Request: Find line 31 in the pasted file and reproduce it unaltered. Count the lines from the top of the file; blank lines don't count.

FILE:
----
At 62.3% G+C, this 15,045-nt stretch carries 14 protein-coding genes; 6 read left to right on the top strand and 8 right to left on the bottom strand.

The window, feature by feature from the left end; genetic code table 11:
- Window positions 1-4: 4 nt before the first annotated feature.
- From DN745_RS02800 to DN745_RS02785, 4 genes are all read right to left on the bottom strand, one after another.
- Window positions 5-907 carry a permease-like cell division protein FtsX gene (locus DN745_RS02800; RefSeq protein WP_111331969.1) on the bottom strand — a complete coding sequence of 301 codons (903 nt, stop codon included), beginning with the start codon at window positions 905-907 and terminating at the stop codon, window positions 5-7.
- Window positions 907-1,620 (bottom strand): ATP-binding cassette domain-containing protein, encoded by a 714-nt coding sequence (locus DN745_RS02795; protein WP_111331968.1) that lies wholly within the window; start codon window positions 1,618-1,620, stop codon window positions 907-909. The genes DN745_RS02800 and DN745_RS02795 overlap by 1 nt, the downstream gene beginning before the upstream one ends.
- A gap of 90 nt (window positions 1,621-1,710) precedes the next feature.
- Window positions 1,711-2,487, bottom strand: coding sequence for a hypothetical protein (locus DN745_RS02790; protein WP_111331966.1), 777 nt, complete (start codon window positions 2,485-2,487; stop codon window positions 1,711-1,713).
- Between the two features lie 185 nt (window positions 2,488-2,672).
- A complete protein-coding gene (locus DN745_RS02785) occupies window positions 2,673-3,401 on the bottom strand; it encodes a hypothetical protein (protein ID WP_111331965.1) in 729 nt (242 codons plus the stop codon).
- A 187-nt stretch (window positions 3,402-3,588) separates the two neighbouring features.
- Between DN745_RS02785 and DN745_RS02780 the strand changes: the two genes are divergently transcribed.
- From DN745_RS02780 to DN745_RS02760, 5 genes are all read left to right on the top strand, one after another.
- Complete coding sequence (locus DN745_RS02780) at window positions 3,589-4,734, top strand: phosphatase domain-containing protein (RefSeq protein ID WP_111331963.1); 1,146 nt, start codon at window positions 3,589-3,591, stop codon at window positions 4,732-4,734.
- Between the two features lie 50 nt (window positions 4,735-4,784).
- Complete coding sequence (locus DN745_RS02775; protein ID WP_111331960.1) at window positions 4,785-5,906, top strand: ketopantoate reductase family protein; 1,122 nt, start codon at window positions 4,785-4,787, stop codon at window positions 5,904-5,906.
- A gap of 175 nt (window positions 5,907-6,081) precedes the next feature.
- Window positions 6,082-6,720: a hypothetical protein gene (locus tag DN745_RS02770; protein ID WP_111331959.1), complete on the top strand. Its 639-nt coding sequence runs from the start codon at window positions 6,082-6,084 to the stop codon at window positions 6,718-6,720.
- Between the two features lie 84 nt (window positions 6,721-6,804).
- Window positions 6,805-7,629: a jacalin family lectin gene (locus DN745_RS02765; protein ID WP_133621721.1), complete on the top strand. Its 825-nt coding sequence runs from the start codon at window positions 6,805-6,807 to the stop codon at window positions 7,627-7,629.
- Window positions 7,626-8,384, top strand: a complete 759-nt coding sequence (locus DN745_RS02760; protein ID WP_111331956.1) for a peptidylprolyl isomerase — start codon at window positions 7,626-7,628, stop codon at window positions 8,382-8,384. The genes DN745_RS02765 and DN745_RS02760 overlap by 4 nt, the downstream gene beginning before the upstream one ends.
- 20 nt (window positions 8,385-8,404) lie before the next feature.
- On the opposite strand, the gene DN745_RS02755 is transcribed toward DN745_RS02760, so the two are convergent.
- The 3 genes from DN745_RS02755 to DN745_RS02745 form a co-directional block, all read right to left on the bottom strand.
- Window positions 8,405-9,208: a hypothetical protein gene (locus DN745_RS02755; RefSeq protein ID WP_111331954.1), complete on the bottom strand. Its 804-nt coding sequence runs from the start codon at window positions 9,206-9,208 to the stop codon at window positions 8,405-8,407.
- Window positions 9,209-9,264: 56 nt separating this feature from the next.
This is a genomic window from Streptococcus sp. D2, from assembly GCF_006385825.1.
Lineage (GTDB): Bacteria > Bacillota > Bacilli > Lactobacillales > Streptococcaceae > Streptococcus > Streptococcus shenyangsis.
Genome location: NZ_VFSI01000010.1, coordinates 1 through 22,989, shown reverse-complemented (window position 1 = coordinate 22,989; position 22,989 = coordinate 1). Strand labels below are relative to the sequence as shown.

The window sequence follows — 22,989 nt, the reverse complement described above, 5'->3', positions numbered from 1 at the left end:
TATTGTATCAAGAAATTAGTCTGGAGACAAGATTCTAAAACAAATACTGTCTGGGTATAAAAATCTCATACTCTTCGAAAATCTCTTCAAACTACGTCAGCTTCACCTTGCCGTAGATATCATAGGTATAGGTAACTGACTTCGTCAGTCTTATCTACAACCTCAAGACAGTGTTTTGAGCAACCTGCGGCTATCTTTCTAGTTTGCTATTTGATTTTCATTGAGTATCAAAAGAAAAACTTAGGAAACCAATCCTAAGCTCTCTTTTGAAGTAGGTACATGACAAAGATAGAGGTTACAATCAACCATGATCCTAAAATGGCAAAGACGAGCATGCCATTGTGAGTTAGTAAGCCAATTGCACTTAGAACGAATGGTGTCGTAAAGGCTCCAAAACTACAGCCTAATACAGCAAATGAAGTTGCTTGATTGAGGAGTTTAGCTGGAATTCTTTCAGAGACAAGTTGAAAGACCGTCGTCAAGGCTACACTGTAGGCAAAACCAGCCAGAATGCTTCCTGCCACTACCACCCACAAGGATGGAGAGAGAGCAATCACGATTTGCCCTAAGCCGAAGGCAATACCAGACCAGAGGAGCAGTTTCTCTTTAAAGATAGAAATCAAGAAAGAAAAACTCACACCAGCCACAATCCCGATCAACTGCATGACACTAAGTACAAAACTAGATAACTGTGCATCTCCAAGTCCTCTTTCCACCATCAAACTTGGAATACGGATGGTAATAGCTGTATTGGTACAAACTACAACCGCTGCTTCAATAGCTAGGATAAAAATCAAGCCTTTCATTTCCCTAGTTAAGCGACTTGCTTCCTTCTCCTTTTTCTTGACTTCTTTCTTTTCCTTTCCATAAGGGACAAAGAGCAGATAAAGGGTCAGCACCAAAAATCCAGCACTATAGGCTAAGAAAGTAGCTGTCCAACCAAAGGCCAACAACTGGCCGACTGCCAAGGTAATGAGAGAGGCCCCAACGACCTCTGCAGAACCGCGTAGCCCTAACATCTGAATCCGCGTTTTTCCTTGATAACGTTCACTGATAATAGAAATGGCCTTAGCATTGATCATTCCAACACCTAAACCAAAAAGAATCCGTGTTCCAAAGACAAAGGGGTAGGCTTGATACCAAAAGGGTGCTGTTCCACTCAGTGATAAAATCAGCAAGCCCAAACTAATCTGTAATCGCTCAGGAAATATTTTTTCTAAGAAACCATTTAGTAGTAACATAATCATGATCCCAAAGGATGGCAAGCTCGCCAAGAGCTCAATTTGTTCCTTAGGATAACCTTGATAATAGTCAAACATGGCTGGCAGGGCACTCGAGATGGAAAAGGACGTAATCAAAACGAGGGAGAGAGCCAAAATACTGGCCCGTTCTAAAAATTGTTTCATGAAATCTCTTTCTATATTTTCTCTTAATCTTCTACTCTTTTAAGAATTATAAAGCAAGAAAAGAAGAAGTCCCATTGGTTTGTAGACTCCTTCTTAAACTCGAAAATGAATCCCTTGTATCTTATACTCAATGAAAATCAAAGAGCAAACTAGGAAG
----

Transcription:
TATTGTATCAAGAAATTAGTCTGGAGACAAGATTCTAAAACAAATACTGTCTGGGTATAAAAATCTCATACTCTTCGAAAATCTCTTCAAACTACGTCAGCTTCACCTTGCCGTAGATATCATAGGTATAGGTAACTGACTTCGTCAGTCTTATCTACAACCTCAAGACAGTGTTTTGAGCAACCTGCGGCTATCTTTCTAGTTTGCTATTTGATTTTCATTGAGTATCAAAAGAAAAACTTAGGAAACCAATCCTAAGCTCTCTTTTGAAGTAGGTACATGACAAAGATAGAGGTTACAATCAACCATGATCCTAAAATGGCAAAGACGAGCATGCCATTGTGAGTTAGTAAGCCAATTGCACTTAGAACGAATGGTGTCGTAAAGGCTCCAAAACTACAGCCTAATACAGCAAATGAAGTTGCTTGATTGAGGAGTTTAGCTGGAATTCTTTCAGAGACAAGTTGAAAGACCGTCGTCAAGGCTACACTGTAGGCAAAACCAGCCAGAATGCTTCCTGCCACTACCACCCACAAGGATGGAGAGAGAGCAATCACGATTTGCCCTAAGCCGAAGGCAATACCAGACCAGAGGAGCAGTTTCTCTTTAAAGATAGAAATCAAGAAAGAAAAACTCACACCAGCCACAATCCCGATCAACTGCATGACACTAAGTACAAAACTAGATAACTGTGCATCTCCAAGTCCTCTTTCCACCATCAAACTTGGAATACGGATGGTAATAGCTGTATTGGTACAAACTACAACCGCTGCTTCAATAGCTAGGATAAAAATCAAGCCTTTCATTTCCCTAGTTAAGCGACTTGCTTCCTTCTCCTTTTTCTTGACTTCTTTCTTTTCCTTTCCATAAGGGACAAAGAGCAGATAAAGGGTCAGCACCAAAAATCCAGCACTATAGGCTAAGAAAGTAGCTGTCCAACCAAAGGCCAACAACTGGCCGACTGCCAAGGTAATGAGAGAGGCCCCAACGACCTCTGCAGAACCGCGTAGCCCTAACATCTGAATCCGCGTTTTTCCTTGATAACGTTCACTGATAATAGAAATGGCCTTAGCATTGATCATTCCAACACCTAAACCAAAAAGAATCCGTGTTCCAAAGACAAAGGGGTAGGCTTGATACCAAAAGGGTGCTGTTCCACTCAGTGATAAAATCAGCAAGCCCAAACTAATCTGTAATCGCTCAGGAAATATTTTTTCTAAGAAACCATTTAGTAGTAACATAATCATGATCCCAAAGGATGGCAAGCTCGCCAAGAGCTCAATTTGTTCCTTAGGATAACCTTGATAATAGTCAAACATGGCTGGCAGGGCACTCGAGATGGAAAAGGACGTAATCAAAACGAGGGAGAGAGCCAAAATACTGGCCCGTTCTAAAAATTGTTTCATGAAATCTCTTTCTATATTTTCTCTTAATCTTCTACTCTTTTAAGAATTATAAAGCAAGAAAAGAAGAAGTCCCATTGGTTTGTAGACTCCTTCTTAAACTCGAAAATGAATCCCTTGTATCTTATACTCAATGAAAATCAAAGAGCAAACTAGGAAG